Isaac Julien was born in London, the UK where he is currently based and is an installation artist and filmmaker.
Julien received his BA in fine-art film from the Central Saint Martins School of Art, London (1984) and completed his postdoctoral studies at Les entrepreneurs del’audiovisuel europeen, Brussels (1989). Julien has a long history of participation in educational institutions which includes, visiting lecturer at Harvard University’s Schools of Afro-American and Visual Environmental Studies, visiting professor at the Whitney Museum of American Arts in New York, research fellow at Goldsmiths College, University of London, UK, professor at the Karlsruhe University of Arts and Design.
Julien also co-founded Sankofa Film and Video Collective and is a patron of the Live Art Development Agency.
His work has pioneered contemporary dialogue around the politics of sexuality, masculinity and cultural displacement. The works are an intersection of various forms of creative expression, taking influence from dance, painting, sculpture, theatre, film, and music.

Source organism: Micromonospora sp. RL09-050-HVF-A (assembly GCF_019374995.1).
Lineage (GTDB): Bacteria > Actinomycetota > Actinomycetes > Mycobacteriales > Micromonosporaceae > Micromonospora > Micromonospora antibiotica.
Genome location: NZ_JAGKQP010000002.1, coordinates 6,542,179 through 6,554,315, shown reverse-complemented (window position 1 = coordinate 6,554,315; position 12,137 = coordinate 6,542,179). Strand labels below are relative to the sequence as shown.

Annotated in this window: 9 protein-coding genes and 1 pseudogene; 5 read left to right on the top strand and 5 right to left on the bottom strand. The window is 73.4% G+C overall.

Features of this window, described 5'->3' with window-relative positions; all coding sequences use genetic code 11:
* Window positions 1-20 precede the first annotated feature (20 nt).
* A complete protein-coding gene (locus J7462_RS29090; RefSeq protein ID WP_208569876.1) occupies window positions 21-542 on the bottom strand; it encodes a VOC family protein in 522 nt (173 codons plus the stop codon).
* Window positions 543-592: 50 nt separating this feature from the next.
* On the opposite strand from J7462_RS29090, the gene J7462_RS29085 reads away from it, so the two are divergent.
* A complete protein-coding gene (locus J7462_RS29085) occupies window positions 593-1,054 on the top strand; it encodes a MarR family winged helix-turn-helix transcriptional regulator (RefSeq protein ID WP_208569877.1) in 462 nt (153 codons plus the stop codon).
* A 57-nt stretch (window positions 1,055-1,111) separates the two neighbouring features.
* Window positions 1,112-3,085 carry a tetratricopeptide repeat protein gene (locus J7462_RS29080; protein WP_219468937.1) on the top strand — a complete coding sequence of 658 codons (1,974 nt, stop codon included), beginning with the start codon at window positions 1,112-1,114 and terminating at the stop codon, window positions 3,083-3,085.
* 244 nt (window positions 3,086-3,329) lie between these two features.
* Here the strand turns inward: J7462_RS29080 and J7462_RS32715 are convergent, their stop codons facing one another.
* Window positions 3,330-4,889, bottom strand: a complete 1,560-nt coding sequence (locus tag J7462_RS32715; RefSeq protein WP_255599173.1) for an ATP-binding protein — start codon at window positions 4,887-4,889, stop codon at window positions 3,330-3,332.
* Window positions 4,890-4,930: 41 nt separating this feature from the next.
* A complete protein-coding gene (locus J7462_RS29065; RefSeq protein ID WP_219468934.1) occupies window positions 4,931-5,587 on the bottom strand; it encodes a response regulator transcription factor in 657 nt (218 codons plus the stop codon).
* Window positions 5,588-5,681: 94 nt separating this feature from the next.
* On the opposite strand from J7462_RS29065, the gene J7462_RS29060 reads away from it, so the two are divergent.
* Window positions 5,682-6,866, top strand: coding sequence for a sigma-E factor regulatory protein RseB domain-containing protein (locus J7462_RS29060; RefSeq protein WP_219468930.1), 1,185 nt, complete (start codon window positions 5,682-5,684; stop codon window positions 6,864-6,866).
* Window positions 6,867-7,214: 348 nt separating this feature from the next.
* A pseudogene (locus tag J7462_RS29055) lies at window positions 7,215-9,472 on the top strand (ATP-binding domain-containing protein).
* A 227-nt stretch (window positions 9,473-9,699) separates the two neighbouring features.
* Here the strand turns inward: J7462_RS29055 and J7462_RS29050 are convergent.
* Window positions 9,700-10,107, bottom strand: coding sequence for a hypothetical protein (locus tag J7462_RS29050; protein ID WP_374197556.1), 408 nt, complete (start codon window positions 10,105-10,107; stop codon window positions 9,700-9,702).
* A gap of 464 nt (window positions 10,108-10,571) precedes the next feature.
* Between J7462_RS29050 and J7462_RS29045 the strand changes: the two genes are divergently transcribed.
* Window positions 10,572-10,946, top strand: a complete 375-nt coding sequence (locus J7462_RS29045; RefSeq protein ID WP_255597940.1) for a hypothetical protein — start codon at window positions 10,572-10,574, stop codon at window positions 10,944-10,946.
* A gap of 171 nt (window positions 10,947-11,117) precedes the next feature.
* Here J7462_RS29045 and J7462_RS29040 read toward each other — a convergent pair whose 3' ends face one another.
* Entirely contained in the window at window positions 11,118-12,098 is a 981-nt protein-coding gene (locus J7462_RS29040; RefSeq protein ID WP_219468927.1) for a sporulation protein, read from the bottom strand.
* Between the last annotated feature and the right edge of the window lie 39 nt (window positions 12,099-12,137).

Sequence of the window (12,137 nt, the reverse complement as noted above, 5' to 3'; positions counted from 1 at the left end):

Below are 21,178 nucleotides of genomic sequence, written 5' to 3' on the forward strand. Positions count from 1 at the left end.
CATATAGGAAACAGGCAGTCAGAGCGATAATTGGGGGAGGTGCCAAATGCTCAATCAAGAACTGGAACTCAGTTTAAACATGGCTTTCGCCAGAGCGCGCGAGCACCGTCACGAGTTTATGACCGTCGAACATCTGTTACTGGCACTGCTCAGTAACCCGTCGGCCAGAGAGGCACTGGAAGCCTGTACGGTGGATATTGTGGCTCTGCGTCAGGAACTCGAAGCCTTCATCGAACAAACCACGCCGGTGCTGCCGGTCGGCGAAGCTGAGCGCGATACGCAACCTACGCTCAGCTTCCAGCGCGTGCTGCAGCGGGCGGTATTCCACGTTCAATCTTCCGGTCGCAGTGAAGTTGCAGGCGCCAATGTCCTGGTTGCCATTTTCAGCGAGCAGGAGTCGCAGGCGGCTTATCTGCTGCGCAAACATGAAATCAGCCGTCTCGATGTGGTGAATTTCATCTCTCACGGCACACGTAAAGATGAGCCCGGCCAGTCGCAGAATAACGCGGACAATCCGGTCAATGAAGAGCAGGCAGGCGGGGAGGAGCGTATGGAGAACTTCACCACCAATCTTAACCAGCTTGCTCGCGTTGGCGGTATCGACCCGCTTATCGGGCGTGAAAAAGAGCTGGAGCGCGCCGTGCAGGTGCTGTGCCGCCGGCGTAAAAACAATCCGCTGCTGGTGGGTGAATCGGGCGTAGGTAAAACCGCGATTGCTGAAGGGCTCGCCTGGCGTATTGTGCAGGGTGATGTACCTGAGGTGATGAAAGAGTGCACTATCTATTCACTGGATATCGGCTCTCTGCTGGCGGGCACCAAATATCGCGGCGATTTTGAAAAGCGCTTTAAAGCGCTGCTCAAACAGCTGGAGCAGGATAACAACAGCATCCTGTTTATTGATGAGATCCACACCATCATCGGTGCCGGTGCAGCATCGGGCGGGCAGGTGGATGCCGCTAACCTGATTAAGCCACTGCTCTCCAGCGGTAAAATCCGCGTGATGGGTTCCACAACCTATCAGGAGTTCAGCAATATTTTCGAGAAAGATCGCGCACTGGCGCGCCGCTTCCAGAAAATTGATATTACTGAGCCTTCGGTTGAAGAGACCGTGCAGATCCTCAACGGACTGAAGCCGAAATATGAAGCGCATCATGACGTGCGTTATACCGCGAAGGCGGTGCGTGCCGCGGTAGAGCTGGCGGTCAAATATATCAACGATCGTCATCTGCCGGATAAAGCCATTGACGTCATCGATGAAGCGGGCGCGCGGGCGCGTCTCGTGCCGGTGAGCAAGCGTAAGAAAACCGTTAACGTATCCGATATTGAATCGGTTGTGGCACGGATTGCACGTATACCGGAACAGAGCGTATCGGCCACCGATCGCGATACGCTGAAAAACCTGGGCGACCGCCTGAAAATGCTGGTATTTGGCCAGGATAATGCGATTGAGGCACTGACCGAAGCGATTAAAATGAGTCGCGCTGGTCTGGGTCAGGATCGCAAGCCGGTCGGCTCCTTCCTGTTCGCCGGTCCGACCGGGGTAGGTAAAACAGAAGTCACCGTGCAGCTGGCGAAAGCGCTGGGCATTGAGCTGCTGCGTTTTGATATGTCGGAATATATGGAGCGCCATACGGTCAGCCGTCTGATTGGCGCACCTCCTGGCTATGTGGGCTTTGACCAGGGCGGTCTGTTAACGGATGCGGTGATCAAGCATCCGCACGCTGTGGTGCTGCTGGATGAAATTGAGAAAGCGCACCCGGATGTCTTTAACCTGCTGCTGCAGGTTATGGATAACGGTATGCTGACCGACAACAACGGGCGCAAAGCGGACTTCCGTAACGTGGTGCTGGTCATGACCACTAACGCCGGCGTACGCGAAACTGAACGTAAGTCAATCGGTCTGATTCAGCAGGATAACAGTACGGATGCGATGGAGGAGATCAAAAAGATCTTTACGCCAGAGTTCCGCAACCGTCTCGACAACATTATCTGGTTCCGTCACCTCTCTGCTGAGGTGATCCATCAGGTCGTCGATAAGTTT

Ten Thousand Waves (2009), a nine-screen installation displayed at Zeitz MOCAA as part of the inaugural exhibition, All things being equal…, was shot in China and poetically weaves together stories linked to China’s ancient past and present. The work explores the movement of people across countries and continents and mediates unfinished journeys.
Julien’s films are interpreted into large-scale, multi-screen installations and photographs for museums and galleries which encourages audience interaction with the work. A prolific filmmaker, Julien’s work includes Looking for Langston (1989), Young Soul Rebels (1991), Long Road to Mazatlan (1999), Vagabondia (2000), Baltimore (2003), Derek (2008), Playtime (2013).
In 1989, Julien won a Teddy Award at the Berlin International Film Festival for Looking for Langston. He is also the recipient of the SACD Award for the film Young Soul Rebels (1991) at the Cannes Film Festival and was nominated for the Turner Prize in 2001. In 2003, his film Baltimore, won the Grand Jury Prize at the Kunstfilm Biennale in Cologne.